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This is a multi-part question.

I have a process that can take several minutes to complete, it is ran by a calling a HTTPHandler using a asynchronous javascript request.

Question 1: How can I ensure that this request does not time out on both the server and the client?

Question 2: Is it possible to emit data from the HTTPHandler while processing that is sent back to the XmlHttpRequest object before the final page is completed?

I'd like to calculate actual workload and return percentage done. I'm guessing that this is possible.

Any tips?

EDIT:

A quick test:

    public void ProcessRequest(HttpContext context)
    {
        context.Response.ContentType = "text/plain";
        for (int i = 0; i < 100; i++)
        {
            context.Response.Write("Hello World " + i + Environment.NewLine);
            System.Threading.Thread.Sleep(500);
            context.Response.Flush();
        }            
    }

Pushes Hello World bit by bit to the client...This works on a synchronious request, I'll see if a xmlHttpRequest gets a readystatechange event for each line.

I've always avoiding multithreading on ASP.NET apps because you don't have control of when the working process will die, which will result in all of its spawned threads dieing.

Instead, why re-invent a separate thread pool when IIS is already doing this for you.

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Answer to re-inventing a thread pool... for long running processes it is not recommended to use the thread pool. msdn.microsoft.com/en-us/magazine/cc164128.aspx –  Keltex Mar 5 '09 at 23:46

6 Answers 6

What I've done in the past is start the long-running process on a new thread, and have a property on the process class which states the % complete. Then every so often, the browser can make an AJAX call to an HttpHandler that just polls that % complete property. That way the HttpHandler returns immediately.

There can be issues to consider if the job is important, such as mitigating for the worker process to recycle mid-job or saving the state of the job so it can be restarted. If the job is extremely critical, it's better to write a Windows Service that executes the job, and use Remoting or something to query the progress.

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  1. You can alter the request timeout value in web.config, somthing like: <configuration> <system.web><httpRuntime executionTimeout="1000" /></system.web></configuration>

  2. As far as I know there is no way to send information back down the same async request. Most Ajax UI's I've seen create that behavior by having a static class that holds the statistics for the running tasks, then polls that with another async request or iframe. A good example of something similar is the Neat Upload Control .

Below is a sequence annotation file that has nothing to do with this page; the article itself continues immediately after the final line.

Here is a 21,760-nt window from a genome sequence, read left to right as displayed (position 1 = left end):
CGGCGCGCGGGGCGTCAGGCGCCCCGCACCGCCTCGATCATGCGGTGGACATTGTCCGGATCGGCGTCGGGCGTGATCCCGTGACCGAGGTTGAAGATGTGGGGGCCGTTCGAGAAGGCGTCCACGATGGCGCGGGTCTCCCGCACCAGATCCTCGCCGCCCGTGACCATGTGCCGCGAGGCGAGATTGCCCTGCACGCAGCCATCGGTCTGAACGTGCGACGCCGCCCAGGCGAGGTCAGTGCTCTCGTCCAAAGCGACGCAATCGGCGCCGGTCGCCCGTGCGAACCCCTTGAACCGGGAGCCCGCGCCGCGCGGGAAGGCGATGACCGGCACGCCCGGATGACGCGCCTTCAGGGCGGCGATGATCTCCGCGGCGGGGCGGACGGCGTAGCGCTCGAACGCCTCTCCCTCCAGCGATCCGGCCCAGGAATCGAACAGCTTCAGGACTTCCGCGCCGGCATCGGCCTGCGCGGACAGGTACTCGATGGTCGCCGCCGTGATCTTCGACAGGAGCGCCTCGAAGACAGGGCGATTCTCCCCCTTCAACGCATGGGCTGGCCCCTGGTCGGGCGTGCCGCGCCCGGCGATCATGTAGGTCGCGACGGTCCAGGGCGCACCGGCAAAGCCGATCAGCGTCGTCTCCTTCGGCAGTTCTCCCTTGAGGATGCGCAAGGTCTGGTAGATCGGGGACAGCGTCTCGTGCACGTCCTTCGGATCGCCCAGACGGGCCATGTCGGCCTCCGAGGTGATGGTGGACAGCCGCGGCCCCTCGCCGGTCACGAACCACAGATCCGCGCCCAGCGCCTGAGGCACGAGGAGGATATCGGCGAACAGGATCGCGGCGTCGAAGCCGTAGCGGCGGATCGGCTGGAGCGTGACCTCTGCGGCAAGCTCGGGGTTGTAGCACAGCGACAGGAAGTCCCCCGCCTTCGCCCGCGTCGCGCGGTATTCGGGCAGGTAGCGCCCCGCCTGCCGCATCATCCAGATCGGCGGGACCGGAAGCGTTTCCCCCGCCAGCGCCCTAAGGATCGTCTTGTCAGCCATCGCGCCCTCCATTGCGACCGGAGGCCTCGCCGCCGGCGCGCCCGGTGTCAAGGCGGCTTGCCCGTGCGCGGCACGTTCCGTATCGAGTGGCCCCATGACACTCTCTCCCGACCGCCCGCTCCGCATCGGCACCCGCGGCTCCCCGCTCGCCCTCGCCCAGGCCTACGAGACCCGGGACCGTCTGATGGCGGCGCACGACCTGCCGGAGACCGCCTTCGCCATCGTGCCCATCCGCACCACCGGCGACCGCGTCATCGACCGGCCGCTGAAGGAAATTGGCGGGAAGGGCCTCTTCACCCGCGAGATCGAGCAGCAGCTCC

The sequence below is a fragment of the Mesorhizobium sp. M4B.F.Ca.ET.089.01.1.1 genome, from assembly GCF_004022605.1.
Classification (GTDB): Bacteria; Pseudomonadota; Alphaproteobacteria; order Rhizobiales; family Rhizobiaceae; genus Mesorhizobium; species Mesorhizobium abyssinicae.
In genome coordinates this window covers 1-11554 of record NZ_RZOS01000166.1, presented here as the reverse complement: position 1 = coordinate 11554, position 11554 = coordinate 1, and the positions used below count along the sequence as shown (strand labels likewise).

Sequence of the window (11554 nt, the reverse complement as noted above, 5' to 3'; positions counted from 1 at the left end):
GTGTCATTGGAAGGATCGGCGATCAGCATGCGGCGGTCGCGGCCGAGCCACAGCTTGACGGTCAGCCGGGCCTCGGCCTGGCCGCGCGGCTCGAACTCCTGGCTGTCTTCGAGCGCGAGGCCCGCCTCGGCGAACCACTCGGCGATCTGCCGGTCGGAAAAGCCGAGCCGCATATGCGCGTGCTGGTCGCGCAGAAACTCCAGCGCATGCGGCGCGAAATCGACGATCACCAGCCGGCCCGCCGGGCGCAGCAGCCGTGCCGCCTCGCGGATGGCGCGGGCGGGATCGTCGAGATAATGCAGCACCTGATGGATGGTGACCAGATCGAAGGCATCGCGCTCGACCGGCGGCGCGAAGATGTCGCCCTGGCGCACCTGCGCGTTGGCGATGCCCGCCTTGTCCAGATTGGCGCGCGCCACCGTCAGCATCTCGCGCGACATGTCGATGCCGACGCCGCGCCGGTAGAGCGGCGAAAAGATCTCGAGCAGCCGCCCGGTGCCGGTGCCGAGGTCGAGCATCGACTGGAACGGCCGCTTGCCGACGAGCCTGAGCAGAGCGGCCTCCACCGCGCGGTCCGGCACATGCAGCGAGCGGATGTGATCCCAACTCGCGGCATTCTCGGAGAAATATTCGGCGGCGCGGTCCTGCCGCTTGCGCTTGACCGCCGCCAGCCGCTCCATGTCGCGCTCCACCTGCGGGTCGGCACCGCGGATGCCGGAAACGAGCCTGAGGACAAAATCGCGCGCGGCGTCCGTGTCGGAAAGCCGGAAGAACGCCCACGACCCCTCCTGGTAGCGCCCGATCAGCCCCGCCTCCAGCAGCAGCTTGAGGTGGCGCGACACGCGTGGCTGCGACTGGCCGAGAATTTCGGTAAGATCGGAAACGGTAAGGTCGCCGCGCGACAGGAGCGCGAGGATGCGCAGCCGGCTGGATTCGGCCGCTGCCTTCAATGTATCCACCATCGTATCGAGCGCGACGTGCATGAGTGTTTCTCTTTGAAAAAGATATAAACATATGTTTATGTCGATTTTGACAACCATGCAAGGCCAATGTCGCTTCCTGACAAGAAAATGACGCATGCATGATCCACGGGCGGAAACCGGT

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Here's one idea...

If you have a process that takes "several minutes" to process, you might be best off creating a separate thread (or separate queue of threads) rather than using ASP.NET worker threads. This is because if you use up all the worker threads, then your web server could hang. For more information on this issue: http://msdn.microsoft.com/en-us/magazine/cc164128.aspx

Your first AJAX request would be to launch the process. Subsequent calls would be to get the status of the process including the % complete. Use a timer to poll (every few seconds or whatever seems to work best) to get the % complete until it's all done.

AJAX requests (XmlHttpRequest) don't have timeouts per-se on the client (http://luke.breuer.com/tutorial/xmlhttprequest.aspx... scroll down to timeouts), but I don't think it's a good idea to have them off for several minutes doing work if at all possible:

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Separate threads still live inside the worker process. –  Rex M Mar 5 '09 at 23:30
    
A typo which I corrected. –  Keltex Mar 5 '09 at 23:42

HTTP requests by definition are stateless. As others pointed out - you can not predict when IIS will recycle the process.

The better approach is to create a Windows service to do the real work, and the HTTPHandler, or page or whatever to query it about the progress and return this to the client. You can install the service on the same machine, and then use pipes or whatever remoting channel you want to connect between your page/handler to the service.

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For what its worth,

public void ProcessRequest(HttpContext context)
{
    context.Response.ContentType = "text/plain";
    for (int i = 0; i < 100; i++)
    {
        context.Response.Write("Hello World " + i + Environment.NewLine);
        System.Threading.Thread.Sleep(500);
        context.Response.Flush();
    }            
}

And on the client side:

httpObject.onreadystatechange = function()
{
    // This is called whenever Flush() is called on the server.
    // when readyState = 4, everything is done, but I can check responseText at anytime.
}

Works just fine.

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The app pool recycling won't affect this? –  DaRKoN_ May 28 '09 at 2:45

Download the source file from this website

http://www.stonebroom.com/dafiles/6744-code.zip

Check the url ~/loadpost/stagedloading.aspx.

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